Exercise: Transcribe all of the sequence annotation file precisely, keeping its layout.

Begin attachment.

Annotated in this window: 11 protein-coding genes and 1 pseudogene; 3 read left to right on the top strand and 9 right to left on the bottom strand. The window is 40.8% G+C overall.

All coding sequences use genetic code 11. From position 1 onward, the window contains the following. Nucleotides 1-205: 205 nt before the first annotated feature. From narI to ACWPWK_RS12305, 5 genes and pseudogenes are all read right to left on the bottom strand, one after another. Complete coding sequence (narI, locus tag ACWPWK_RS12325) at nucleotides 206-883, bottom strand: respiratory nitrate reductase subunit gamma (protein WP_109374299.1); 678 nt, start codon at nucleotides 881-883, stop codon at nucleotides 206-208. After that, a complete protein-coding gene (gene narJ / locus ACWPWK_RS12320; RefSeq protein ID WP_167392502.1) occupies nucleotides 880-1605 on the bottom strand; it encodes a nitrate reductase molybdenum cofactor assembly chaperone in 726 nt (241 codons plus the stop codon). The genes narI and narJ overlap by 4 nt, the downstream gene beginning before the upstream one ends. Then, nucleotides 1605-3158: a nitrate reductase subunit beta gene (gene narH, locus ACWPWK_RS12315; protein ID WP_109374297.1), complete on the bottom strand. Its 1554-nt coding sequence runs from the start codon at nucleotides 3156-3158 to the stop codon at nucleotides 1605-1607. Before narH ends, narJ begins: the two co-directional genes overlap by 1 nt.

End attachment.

Annotated in this window: 11 protein-coding genes and 1 pseudogene; 3 read left to right on the top strand and 9 right to left on the bottom strand. The window is 40.8% G+C overall.

All coding sequences use genetic code 11. From position 1 onward, the window contains the following. Nucleotides 1-205: 205 nt before the first annotated feature. From narI to ACWPWK_RS12305, 5 genes and pseudogenes are all read right to left on the bottom strand, one after another. Complete coding sequence (narI, locus tag ACWPWK_RS12325) at nucleotides 206-883, bottom strand: respiratory nitrate reductase subunit gamma (protein WP_109374299.1); 678 nt, start codon at nucleotides 881-883, stop codon at nucleotides 206-208. After that, a complete protein-coding gene (gene narJ / locus ACWPWK_RS12320; RefSeq protein ID WP_167392502.1) occupies nucleotides 880-1605 on the bottom strand; it encodes a nitrate reductase molybdenum cofactor assembly chaperone in 726 nt (241 codons plus the stop codon). The genes narI and narJ overlap by 4 nt, the downstream gene beginning before the upstream one ends. Then, nucleotides 1605-3158: a nitrate reductase subunit beta gene (gene narH, locus ACWPWK_RS12315; protein ID WP_109374297.1), complete on the bottom strand. Its 1554-nt coding sequence runs from the start codon at nucleotides 3156-3158 to the stop codon at nucleotides 1605-1607. Before narH ends, narJ begins: the two co-directional genes overlap by 1 nt.